The Taxi Tradition
Taxi history in New York City is pretty fascinating. The story begins around 1890 when ‘horseless-carriages’ began appearing on the city streets. By the 1930’s taxi licenses and medallions to identify taxis were implemented, which allowed the local government to monitor the supply of taxis and ensure better driver wages. In the 1960’s a mandate was issued that all taxis are painted yellow to distinguish them from private car services. Since then, continued increases in the cost of purchasing a medallion has led to fewer people owning a cab, instead opting to lease.
Car-sharing Disrupts the Market
In the last 15 years 2 disruptive business models have emerged that threaten the hundred-plus year taxi tradition. The first disruptive model, car-sharing, began in 1999 with the formation of Zipcar by 2 moms with very little funding. In this model, a fleet of cars are strategically positioned around a city. As a Zipcar member, the person pays a small 1-time fee, an annual fee and an hourly (or daily) rental fee. In return, he is able to he takes a membership card to the closest car and start driving. Gas and insurance are included with the membership. According to their website, there are many compelling reasons to use Zipcar including saving money, convenience for grocery shopping, needing to move a big purchase (e.g. a new couch), wanting to take a weekend road trip, or just wanting to be nice to the planet. While disruptive, the taxi industry did not seem enraged by car-sharing services as they seemed to be more of a challenge to the tradition of car ownership then that of hiring others to drive you around.
Ride Sharing Presents Further Disruption
On the other hand, new ride-sharing options are in direct competition with tradition taxi services. Ride-sharing means there are multiple riders in the car.
The term used to be synonymous with carpools and vanpools formed to save money and time (by utilizing high occupancy highway lanes). Traditionally most ride-shares were formally organized but in some places, like Washington DC, casual ride-sharing called “slugging” (reminiscent of hitchhiking) has taken root. Most notably, are the growing presence of 2 companies, Uber and Lyft, that have turned ride-sharing into a more sophisticated offering powered by mobile applications, real time data, and 360 driver/passenger reviews.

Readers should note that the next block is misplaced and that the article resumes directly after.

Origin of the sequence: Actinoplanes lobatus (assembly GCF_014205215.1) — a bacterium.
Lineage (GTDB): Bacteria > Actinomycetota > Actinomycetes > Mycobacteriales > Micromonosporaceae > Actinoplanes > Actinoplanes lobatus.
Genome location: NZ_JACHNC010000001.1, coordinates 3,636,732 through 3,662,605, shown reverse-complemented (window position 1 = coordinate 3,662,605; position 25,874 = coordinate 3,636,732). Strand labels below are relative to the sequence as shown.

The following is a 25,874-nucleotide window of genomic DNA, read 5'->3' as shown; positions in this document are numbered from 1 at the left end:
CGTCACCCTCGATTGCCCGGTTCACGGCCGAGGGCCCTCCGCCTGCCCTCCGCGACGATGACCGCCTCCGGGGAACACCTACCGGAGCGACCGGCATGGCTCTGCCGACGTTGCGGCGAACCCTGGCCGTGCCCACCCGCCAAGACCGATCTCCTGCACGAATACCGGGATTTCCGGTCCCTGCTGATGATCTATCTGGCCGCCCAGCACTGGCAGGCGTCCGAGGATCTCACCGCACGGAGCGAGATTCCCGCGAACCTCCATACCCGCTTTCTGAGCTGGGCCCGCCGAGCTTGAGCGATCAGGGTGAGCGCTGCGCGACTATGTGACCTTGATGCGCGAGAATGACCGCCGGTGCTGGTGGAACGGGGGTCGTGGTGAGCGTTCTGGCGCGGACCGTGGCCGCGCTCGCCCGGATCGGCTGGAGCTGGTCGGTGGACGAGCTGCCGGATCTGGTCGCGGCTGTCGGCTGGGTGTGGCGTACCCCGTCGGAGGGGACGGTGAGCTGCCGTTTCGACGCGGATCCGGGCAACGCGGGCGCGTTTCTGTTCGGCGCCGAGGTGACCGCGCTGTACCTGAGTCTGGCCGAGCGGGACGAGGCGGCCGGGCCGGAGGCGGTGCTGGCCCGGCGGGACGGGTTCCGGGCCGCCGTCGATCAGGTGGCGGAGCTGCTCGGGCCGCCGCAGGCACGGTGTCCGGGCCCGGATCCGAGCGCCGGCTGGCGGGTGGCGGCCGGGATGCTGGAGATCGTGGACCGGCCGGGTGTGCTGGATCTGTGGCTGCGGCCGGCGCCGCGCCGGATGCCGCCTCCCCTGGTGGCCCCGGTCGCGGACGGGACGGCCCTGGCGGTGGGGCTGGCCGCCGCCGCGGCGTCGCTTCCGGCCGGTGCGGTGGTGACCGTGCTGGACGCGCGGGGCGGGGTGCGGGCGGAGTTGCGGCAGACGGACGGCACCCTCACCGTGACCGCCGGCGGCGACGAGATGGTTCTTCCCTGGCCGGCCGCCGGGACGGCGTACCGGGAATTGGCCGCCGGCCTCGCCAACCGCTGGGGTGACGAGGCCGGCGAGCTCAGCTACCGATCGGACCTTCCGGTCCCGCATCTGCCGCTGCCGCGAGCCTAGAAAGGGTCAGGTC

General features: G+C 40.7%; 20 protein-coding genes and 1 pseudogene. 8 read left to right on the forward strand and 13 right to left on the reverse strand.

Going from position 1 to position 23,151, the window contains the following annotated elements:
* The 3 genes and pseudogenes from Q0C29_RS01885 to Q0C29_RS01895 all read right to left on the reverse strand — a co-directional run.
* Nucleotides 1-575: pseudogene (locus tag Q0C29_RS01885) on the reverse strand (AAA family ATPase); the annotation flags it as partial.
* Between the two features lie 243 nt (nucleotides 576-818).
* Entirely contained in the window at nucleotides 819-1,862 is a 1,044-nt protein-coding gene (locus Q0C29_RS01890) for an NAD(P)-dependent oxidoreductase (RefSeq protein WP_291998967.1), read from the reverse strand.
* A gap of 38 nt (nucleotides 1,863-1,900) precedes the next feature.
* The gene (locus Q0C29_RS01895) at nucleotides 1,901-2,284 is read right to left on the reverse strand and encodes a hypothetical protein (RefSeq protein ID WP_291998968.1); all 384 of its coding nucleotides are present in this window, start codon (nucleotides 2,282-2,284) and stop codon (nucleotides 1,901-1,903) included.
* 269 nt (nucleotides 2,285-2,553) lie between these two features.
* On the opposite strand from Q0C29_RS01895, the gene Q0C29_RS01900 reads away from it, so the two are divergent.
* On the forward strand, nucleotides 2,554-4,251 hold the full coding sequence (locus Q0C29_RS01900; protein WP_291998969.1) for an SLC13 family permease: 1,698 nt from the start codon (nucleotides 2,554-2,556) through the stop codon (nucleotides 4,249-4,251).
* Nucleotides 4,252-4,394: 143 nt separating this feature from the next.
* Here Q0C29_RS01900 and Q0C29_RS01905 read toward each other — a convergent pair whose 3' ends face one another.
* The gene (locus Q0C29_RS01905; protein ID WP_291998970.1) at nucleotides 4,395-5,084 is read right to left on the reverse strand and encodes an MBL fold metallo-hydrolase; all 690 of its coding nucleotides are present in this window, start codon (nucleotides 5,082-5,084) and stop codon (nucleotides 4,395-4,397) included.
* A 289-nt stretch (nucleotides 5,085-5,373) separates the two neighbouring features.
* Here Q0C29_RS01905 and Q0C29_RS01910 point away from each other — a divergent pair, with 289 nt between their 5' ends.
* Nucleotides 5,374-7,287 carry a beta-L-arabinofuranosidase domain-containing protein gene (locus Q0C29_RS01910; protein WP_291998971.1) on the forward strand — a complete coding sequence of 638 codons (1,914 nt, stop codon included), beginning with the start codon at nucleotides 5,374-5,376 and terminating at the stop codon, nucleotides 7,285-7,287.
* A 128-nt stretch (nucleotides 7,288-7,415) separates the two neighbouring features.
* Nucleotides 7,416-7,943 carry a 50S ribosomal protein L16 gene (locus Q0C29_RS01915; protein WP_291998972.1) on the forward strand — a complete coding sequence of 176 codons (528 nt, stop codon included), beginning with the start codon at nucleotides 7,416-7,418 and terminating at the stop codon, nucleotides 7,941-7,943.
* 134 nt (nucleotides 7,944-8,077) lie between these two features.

While similar in many respects there are some notable differences between each company’s go-to-market approaches. Uber, founded in 2009 and already launched in seventy cities around the globe, has a website focusing on passenger recruitment. There are aspirational black and white photographs and they offer 5 tiers of car services ranging from uberX for everyday use to LUX for, as the name implies, a luxurious ride. Two of the 5 tiers, TAXI and BLACK, respectively employ licensed taxi drivers and chauffeurs. The most basic Uber offering, uberX, directly competes with the Lyft model, where casual drivers earn extra cash by giving rides to others.
In contrast to the Uber website focus (on passenger recruitment) Lyft’s website is all about driver recruitment. At Lyft drivers normally receive 80% of the fares, though recent promotions have increased that percentage. By working an average of 5 hours per week a Lyft driver would earn enough for a typical car payment. Lyft protects drivers by bumping up their liability insurance and rating the quality of passengers. The point of entry is low, drivers need a car (2000 model year or younger), must be 23 years old, and have a smartphone. Since Lyft drivers use their own cars, passengers identify their ride by a pink mustache attached to the front of the car. However, in a recently announced premium option, the mustache will be silver and much more subtle; the car
will be a Ford Explorer with leather interior. This premium option is intended to compete with the higher end UBER SUV offering.
So why are taxi drivers so upset?
Taxi drivers are upset by lack of regulation for ride-sharing companies as well as the devaluation of million-dollar operating permits. Protests against Uber have popped up in Seattle,Paris and other cities. Regulators in Tampa,New Orleans, and elsewhere have gone so far as to ban these ride-sharing services altogether. Other places, like Chicago, have instituted local regulations which aim to level the playing field (against traditional taxi and car services); however, many think the regulations still leave incumbents at a pricing disadvantage as surge pricing, charging an increased rate during peak times, is still allowed for ridesharing companies but not for taxis. In Sydney the debate is ongoing, with the Taxi Council calling ridesharing as posing an unacceptable risk to the public whereas at least one government official stresses the desire to provide constituents with choices on how to get around.
So while there is plenty of opportunity for both entrepreneurs in the ride sharing market to compete with traditional service providers…there are also some significant issues to resolve…change brings those opportunities!
Please join us in Orlando at SapphireNOW on June 2-4, 2014 or in Leipzig at the 2014 International Automotive forum to engage with other customers and SAP in discussing the potential opportunities for transportation and other services enabled by the connected vehicle and the connected world!
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